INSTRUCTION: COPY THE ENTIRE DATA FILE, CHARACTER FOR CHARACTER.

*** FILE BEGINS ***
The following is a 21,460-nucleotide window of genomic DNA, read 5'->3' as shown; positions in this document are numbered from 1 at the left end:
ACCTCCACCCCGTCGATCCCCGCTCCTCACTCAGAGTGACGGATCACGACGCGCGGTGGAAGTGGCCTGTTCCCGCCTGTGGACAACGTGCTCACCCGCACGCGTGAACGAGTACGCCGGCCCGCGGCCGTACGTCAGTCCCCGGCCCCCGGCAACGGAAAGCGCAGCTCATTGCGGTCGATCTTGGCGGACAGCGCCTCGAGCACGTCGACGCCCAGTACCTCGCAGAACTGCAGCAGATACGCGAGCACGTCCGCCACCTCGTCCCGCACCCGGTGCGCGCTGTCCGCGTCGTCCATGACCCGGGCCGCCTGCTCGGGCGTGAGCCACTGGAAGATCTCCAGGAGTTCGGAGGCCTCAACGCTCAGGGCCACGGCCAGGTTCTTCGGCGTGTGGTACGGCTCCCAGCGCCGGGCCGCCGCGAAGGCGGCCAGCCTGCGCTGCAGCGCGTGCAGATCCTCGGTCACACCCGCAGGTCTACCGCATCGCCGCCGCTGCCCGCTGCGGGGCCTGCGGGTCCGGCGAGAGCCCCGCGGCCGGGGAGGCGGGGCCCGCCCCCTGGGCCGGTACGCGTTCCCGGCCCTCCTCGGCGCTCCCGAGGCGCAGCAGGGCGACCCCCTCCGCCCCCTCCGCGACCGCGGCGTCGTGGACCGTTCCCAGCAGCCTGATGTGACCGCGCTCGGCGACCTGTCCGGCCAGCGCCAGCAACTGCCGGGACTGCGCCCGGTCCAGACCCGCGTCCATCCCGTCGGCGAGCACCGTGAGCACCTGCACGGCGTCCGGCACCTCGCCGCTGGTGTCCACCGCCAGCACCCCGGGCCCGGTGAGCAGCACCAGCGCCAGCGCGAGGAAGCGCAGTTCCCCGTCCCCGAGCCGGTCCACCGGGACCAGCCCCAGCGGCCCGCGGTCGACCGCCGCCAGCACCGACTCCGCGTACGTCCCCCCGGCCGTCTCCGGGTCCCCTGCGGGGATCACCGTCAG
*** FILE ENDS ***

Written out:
The following is a 21,460-nucleotide window of genomic DNA, read 5'->3' as shown; positions in this document are numbered from 1 at the left end:
ACCTCCACCCCGTCGATCCCCGCTCCTCACTCAGAGTGACGGATCACGACGCGCGGTGGAAGTGGCCTGTTCCCGCCTGTGGACAACGTGCTCACCCGCACGCGTGAACGAGTACGCCGGCCCGCGGCCGTACGTCAGTCCCCGGCCCCCGGCAACGGAAAGCGCAGCTCATTGCGGTCGATCTTGGCGGACAGCGCCTCGAGCACGTCGACGCCCAGTACCTCGCAGAACTGCAGCAGATACGCGAGCACGTCCGCCACCTCGTCCCGCACCCGGTGCGCGCTGTCCGCGTCGTCCATGACCCGGGCCGCCTGCTCGGGCGTGAGCCACTGGAAGATCTCCAGGAGTTCGGAGGCCTCAACGCTCAGGGCCACGGCCAGGTTCTTCGGCGTGTGGTACGGCTCCCAGCGCCGGGCCGCCGCGAAGGCGGCCAGCCTGCGCTGCAGCGCGTGCAGATCCTCGGTCACACCCGCAGGTCTACCGCATCGCCGCCGCTGCCCGCTGCGGGGCCTGCGGGTCCGGCGAGAGCCCCGCGGCCGGGGAGGCGGGGCCCGCCCCCTGGGCCGGTACGCGTTCCCGGCCCTCCTCGGCGCTCCCGAGGCGCAGCAGGGCGACCCCCTCCGCCCCCTCCGCGACCGCGGCGTCGTGGACCGTTCCCAGCAGCCTGATGTGACCGCGCTCGGCGACCTGTCCGGCCAGCGCCAGCAACTGCCGGGACTGCGCCCGGTCCAGACCCGCGTCCATCCCGTCGGCGAGCACCGTGAGCACCTGCACGGCGTCCGGCACCTCGCCGCTGGTGTCCACCGCCAGCACCCCGGGCCCGGTGAGCAGCACCAGCGCCAGCGCGAGGAAGCGCAGTTCCCCGTCCCCGAGCCGGTCCACCGGGACCAGCCCCAGCGGCCCGCGGTCGACCGCCGCCAGCACCGACTCCGCGTACGTCCCCCCGGCCGTCTCCGGGTCCCCTGCGGGGATCACCGTCAG